Journal of Clinical and Diagnostic Research, ISSN - 0973 - 709X

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Original article / research
Table of Contents - Year : 2018 | Month : March | Volume : 12 | Issue : 3 | Page : RC01 - RC05

Factors that Predict the Response to Treatment in Carpal Tunnel Syndrome RC01-RC05

Ankur Munjal

Correspondence
Dr. Ankur Munjal,
Senior Registrar, Department of Orthopaedics, Royal Gwent Hospital, Cardiff Road, Newport-NP20 2UB,
Gwent, United Kingdom.
E-mail: ankur_munjal@rediffmail.com

Introduction: Carpal tunnel release is a very common surgery and most people do very well after the surgery but some pre-existing conditions can have a negative impact on the outcome of the surgery. Our current knowledge about the impact of these conditions on the outcome of carpal tunnel release is incomplete.

Aim: To find out the various factors that could affect the outcome of the carpal tunnel release.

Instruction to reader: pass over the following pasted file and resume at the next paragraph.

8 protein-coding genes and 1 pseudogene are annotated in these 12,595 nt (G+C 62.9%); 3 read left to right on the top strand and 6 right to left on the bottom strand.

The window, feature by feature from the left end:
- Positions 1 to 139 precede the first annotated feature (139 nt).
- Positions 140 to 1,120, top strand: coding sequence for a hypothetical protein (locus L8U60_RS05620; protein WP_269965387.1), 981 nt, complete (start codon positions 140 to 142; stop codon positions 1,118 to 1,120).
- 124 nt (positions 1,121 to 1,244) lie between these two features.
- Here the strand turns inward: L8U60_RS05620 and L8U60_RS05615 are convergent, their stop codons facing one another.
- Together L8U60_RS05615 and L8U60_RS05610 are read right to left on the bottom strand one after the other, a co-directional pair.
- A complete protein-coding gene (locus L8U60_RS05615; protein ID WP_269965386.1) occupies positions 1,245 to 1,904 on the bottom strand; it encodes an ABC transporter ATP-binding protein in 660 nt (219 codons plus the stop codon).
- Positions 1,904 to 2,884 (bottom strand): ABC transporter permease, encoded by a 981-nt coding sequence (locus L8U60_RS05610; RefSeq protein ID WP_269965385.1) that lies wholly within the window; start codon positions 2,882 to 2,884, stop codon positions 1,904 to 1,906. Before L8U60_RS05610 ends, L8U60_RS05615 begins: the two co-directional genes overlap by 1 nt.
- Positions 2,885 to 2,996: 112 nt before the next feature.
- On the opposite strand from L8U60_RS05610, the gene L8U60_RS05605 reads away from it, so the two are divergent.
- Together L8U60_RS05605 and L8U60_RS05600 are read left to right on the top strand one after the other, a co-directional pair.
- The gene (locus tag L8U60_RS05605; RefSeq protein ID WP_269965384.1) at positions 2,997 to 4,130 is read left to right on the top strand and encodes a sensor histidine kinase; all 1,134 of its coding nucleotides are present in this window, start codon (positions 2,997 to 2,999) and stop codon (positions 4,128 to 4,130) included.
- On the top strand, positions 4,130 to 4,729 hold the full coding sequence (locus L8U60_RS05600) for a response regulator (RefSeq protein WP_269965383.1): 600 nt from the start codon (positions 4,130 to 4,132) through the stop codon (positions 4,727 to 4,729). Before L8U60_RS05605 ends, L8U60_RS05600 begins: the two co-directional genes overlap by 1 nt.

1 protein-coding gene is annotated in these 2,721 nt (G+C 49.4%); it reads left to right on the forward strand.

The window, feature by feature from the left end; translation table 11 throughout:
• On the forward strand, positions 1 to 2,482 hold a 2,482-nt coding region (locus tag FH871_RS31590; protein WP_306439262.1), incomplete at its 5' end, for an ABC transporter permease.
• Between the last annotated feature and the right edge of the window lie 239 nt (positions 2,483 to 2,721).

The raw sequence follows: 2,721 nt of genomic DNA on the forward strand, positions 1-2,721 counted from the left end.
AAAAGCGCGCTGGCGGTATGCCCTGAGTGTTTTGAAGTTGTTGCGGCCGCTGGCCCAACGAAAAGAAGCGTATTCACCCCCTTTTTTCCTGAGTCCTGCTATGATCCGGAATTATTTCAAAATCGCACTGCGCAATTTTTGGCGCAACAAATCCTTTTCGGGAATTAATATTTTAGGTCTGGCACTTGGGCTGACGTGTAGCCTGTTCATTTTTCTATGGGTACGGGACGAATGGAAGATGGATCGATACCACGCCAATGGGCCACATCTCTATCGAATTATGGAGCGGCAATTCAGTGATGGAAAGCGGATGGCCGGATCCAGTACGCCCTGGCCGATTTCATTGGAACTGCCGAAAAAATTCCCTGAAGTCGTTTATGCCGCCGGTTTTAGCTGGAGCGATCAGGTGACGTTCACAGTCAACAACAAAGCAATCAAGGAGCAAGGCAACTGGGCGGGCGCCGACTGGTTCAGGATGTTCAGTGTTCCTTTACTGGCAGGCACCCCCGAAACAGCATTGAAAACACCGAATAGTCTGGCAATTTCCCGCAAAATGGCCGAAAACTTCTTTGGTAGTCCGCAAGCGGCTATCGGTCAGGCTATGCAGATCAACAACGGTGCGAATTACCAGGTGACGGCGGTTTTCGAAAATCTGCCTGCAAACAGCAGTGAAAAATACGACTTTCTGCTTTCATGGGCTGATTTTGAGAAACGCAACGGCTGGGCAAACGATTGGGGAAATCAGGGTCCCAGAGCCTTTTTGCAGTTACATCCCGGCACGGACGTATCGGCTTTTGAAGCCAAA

Materials and Methods: The present study was a retrospective analysis of the patients who underwent open carpal tunnel decompression and the study evaluates the effect of pre-existing factors like age, sex, duration of symptoms, BMI, Nerve Conduction Studies (NCS), alcohol, smoking status and comorbid conditions like diabetes, depression and fibromyalgia on the outcome of surgery. Chi-square analysis was carried out to find out the relationship between the final outcome and each variable. A p-value <0.05 was considered as significant.

Results: Age, sex, duration of symptoms, BMI, NCS, alcohol and smoking status and comorbid conditions like diabetes, and depression were not found to be associated with the outcome. Fibromyalgia was found to be significantly associated with poor outcome.

Conclusion: Carpal tunnel release consistently gives good outcomes and must be offered to the patients who have failed conservative treatment, irrespective of the factors like age, sex, duration of symptoms, BMI, NCS, diabetes, and depression. Patients with fibromyalgia must be warned pre-operatively about the possibility of inferior results following the surgery.